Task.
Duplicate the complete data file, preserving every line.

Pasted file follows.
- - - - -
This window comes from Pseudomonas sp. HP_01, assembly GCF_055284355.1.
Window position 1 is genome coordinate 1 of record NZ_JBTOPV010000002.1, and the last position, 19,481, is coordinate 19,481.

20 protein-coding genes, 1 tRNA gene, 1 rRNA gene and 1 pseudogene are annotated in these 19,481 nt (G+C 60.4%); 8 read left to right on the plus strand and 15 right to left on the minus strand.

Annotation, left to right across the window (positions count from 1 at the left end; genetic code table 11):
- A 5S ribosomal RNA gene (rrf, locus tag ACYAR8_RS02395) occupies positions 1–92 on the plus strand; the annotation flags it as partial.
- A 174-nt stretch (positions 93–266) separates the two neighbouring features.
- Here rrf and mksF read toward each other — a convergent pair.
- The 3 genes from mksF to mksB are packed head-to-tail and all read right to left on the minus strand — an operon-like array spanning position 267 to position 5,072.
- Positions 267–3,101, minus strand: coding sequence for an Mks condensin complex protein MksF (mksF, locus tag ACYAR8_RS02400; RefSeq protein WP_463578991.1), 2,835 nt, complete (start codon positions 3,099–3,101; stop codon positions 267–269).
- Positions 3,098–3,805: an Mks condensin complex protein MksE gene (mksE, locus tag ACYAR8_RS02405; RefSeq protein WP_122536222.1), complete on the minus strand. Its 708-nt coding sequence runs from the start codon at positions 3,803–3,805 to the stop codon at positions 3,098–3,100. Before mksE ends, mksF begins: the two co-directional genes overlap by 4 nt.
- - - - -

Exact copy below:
This window comes from Pseudomonas sp. HP_01, assembly GCF_055284355.1.
Window position 1 is genome coordinate 1 of record NZ_JBTOPV010000002.1, and the last position, 19,481, is coordinate 19,481.

20 protein-coding genes, 1 tRNA gene, 1 rRNA gene and 1 pseudogene are annotated in these 19,481 nt (G+C 60.4%); 8 read left to right on the plus strand and 15 right to left on the minus strand.

Annotation, left to right across the window (positions count from 1 at the left end; genetic code table 11):
- A 5S ribosomal RNA gene (rrf, locus tag ACYAR8_RS02395) occupies positions 1–92 on the plus strand; the annotation flags it as partial.
- A 174-nt stretch (positions 93–266) separates the two neighbouring features.
- Here rrf and mksF read toward each other — a convergent pair.
- The 3 genes from mksF to mksB are packed head-to-tail and all read right to left on the minus strand — an operon-like array spanning position 267 to position 5,072.
- Positions 267–3,101, minus strand: coding sequence for an Mks condensin complex protein MksF (mksF, locus tag ACYAR8_RS02400; RefSeq protein WP_463578991.1), 2,835 nt, complete (start codon positions 3,099–3,101; stop codon positions 267–269).
- Positions 3,098–3,805: an Mks condensin complex protein MksE gene (mksE, locus tag ACYAR8_RS02405; RefSeq protein WP_122536222.1), complete on the minus strand. Its 708-nt coding sequence runs from the start codon at positions 3,803–3,805 to the stop codon at positions 3,098–3,100. Before mksE ends, mksF begins: the two co-directional genes overlap by 4 nt.